Eight-Month Summary: For the eight months of September to April, our minimum monthly goal was $520,000. Excluding contributions directed toward special projects, we received actual contributions of $563,860.05.
Your support is deeply appreciated!
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Community Property or Joint Tenancy:
Prior to buying a home, talk to your real estate agent about the differences between joint tenancy and community property
Why the Way You and Your Spouse Hold Property Matters
In 1969 when Ajit and Inayat bought their California home, a year after they were married, their realtor suggested they hold it in joint tenancy. It turned out to be bad advice.
“It’s more convenient,” he explained. “When one of you dies, the survivor gets the decedent’s half of the home automatically and without probate.”
All the young couple remembered was “without probate.”
Ajit told Inayat that when his unmarried uncle died unexpectedly, the estate was tied up in probate court for a year. He would not want her to be subjected to that kind of delay and expense. Joint tenancy it would be.
Shortly after they celebrated their fortieth wedding anniversary, Ajit suddenly died. As planned, his widow received his half of the home without the delay or costs of probate.
With their children raised and the home too large for her to manage, Inayat put the house on the market for $900,000 and received an offer for the full amount within a week, this for a home they had bought decades earlier for under $50,000.
But with the sale came a shock: she had to pay federal and state capital gains taxes on $275,000 of the sale proceeds.
“Why?” she asked her realtor.
“Because you and Ajit held your home in joint tenancy rather than as community property,” he said.
“What difference does that make?” she asked, raising her voice.
“About $65,000 in taxes,” he retorted.
His answer was curt but his math correct. Holding their home in joint tenancy meant that when Ajit died, Inayat did not get a full “step-up in basis,” a technical term for a financial favor we do our heirs at death.
When an heir receives a full step-up in basis, the property he or she receives from us upon our death is viewed by the IRS as though they had bought it at its full fair market value. So if they sell it, they may have little or no capital gains to worry about. If Ajit and Inayat had held their home as community property, Inayat would have avoided being taxed on the $275,000, her realtor explained. “That’s not fair!” Inayat moaned. “I know, but it’s the law.” Though fictional, this tale is based on the many painful experiences of married couples living in community property states.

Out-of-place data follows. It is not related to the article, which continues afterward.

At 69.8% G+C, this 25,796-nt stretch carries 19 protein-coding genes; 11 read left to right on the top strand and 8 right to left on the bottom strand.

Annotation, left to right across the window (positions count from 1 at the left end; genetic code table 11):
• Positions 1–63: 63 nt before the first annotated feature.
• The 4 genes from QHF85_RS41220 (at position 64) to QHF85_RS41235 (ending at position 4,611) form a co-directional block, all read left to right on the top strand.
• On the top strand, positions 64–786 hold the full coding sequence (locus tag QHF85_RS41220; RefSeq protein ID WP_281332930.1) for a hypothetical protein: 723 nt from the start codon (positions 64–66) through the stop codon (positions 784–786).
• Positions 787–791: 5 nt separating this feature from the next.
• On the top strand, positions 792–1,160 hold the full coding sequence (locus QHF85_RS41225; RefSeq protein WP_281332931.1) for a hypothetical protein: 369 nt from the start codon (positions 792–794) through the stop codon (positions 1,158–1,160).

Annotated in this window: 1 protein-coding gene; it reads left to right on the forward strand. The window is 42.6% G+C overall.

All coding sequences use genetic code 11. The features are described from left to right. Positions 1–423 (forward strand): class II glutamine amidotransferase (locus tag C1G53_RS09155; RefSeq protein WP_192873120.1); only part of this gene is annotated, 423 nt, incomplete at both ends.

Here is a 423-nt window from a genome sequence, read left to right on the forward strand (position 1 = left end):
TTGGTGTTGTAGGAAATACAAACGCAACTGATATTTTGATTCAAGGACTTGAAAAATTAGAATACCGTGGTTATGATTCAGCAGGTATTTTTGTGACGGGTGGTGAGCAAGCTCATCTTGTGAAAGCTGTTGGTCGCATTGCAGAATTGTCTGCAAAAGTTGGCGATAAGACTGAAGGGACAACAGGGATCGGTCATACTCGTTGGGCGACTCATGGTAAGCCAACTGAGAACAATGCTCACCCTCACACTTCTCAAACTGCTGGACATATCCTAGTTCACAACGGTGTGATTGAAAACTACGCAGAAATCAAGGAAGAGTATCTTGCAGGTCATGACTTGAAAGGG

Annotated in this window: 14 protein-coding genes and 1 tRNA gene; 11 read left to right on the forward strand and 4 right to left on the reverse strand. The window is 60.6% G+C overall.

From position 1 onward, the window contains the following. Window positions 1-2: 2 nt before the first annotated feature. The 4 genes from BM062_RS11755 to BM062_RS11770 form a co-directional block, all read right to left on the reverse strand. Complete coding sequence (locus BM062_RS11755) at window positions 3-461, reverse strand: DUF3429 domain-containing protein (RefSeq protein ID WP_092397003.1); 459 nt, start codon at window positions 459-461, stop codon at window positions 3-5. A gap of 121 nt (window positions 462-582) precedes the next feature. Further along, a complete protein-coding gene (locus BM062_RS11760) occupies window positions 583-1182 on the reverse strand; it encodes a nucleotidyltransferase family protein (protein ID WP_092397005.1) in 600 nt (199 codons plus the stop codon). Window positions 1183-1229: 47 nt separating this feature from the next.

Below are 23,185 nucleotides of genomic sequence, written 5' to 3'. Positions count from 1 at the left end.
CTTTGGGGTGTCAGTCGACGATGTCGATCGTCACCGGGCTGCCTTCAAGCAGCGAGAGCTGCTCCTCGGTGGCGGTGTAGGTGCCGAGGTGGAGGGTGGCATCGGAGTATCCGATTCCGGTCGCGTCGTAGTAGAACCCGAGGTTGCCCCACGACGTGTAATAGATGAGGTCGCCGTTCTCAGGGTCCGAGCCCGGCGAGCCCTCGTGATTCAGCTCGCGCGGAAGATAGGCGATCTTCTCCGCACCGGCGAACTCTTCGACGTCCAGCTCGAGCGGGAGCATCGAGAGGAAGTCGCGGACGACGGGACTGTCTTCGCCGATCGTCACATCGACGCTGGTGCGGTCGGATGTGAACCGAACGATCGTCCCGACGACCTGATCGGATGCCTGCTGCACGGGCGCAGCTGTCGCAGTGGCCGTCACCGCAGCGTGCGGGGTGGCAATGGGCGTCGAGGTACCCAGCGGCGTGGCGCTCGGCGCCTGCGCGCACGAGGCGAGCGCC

You may have no capital gains to worry about, even if you use joint tenancy. Why? Every home owner has a $250,000 exclusion from capital gains tax when they sell a personal residence, as long as they’ve lived there at least two years. Married couples can combine their exclusions for a total of $500,000. In certain markets, however, even that may not fully cover the gain.
So, if you’re married, should you rush out and change title to your home and other assets (rental property and investments held in joint tenancy have no $250,000 exclusion from capital gains tax) from joint tenancy to community property? Not without legal advice and a financial analysis of your situation.
For information on establishing a fund at Hindu Heritage Endowment, contact Shanmuganathaswami at 808-822-3012 ext. 6 or e-mail firstname.lastname@example.org.
Visit the HHE website at HHEonline.org.
Iraivan Temple is a punya tirtha, a sacred destination for devout pilgrims. The vision of Lord Siva on San Marga that Gurudeva was blessed with in 1975 is sustained and made manifest by the daily sadhanas of 21 resident monastics from five nations. Kadavul Hindu Temple and the many sacred areas of San Marga are available to Hindus for worship, meditation, japa and quiet reflection. It is best, if you are planning to come to visit us, to email us in advance to make sure the days of your visit coincide with our open times. And, if you want to have darshan with Satguru Bodhinatha Veylanswami, to check if he is in residence and to make the necessary appointment. Please see our visitor information pages for more details.